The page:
Wind Creates Rare Firenado during Wildfires in US’ Louisiana
Life & Style

Wind Creates Rare Firenado during Wildfires in US’ Louisiana

As wildfires raged across the state of Louisiana in August, a remarkable meteorological phenomenon was captured on camera in Sabine Parish, a firenado. This event occurred amidst the ongoing wildfires in Northwest Louisiana on August 25.

A firenado is short for fire tornado. It is a rare weather occurrence caused by the combination of scorching air from a wildfire and swirling wind gusts moving in different directions.

As statewide fires continued to burn Louisiana, the video footage of Sabine Parish’s wildfires showing a rare weather phenomenon surfaced. Officials of the Louisiana Department of Agriculture and Fisheries Department expressed grave concerns about the continuous wildfires and the risks they pose to people. A primary concern of the officials was the rising trend of residents trying to view the fires up close, including sending drones into the affected areas to capture images.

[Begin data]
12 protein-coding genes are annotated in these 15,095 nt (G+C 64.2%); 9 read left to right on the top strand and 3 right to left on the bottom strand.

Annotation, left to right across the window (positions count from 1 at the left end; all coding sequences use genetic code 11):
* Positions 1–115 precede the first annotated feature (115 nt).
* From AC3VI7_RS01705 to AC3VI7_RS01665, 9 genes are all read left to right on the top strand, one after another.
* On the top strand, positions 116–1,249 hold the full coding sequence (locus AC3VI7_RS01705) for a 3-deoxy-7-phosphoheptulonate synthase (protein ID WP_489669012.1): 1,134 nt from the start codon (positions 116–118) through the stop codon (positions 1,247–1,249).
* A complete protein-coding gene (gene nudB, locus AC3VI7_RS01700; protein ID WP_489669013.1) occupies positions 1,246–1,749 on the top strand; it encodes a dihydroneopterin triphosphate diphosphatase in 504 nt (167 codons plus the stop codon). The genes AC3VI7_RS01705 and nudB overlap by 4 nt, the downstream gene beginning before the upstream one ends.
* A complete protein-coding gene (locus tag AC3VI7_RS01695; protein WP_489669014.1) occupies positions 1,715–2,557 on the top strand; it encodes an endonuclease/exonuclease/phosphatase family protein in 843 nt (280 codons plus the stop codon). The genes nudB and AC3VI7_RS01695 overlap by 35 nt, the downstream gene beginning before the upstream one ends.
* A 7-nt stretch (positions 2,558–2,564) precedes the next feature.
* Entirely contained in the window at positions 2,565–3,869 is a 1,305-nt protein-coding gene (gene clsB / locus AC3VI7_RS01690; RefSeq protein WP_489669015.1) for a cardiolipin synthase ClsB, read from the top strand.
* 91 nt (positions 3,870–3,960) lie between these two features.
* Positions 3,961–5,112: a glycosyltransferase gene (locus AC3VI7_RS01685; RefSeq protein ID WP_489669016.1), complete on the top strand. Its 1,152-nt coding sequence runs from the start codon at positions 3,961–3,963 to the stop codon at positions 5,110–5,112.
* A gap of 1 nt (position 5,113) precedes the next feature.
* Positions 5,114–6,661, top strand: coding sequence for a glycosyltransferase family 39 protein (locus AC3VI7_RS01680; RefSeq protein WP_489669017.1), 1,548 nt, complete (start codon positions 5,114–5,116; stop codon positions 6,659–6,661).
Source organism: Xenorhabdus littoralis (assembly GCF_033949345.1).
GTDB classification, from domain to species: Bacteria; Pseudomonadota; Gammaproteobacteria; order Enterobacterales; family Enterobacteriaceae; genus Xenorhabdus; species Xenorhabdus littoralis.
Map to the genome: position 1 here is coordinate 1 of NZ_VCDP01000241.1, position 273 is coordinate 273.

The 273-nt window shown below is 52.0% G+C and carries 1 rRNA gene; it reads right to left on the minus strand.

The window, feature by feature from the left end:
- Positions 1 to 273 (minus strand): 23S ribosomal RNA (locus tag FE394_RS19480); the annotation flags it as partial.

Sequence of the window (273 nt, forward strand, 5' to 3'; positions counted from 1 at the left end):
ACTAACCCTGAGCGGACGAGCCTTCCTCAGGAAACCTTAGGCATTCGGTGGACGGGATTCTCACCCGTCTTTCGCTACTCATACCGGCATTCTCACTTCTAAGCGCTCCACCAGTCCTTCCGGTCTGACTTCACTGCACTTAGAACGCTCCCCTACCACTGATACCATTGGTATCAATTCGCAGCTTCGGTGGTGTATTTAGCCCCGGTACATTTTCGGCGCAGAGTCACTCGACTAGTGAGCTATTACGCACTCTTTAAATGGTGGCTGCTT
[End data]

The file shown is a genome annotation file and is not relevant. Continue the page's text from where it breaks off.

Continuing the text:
Louisiana, which has been contending with extreme summer heat and drought, saw an unprecedented 441 wildfires in August, officials said. Most of southwest Louisiana has been classified by the US Drought Monitor as being in “exceptional drought.” Though wildfires take place in the state annually, these aren’t typically as frequent or as big as they have been this year.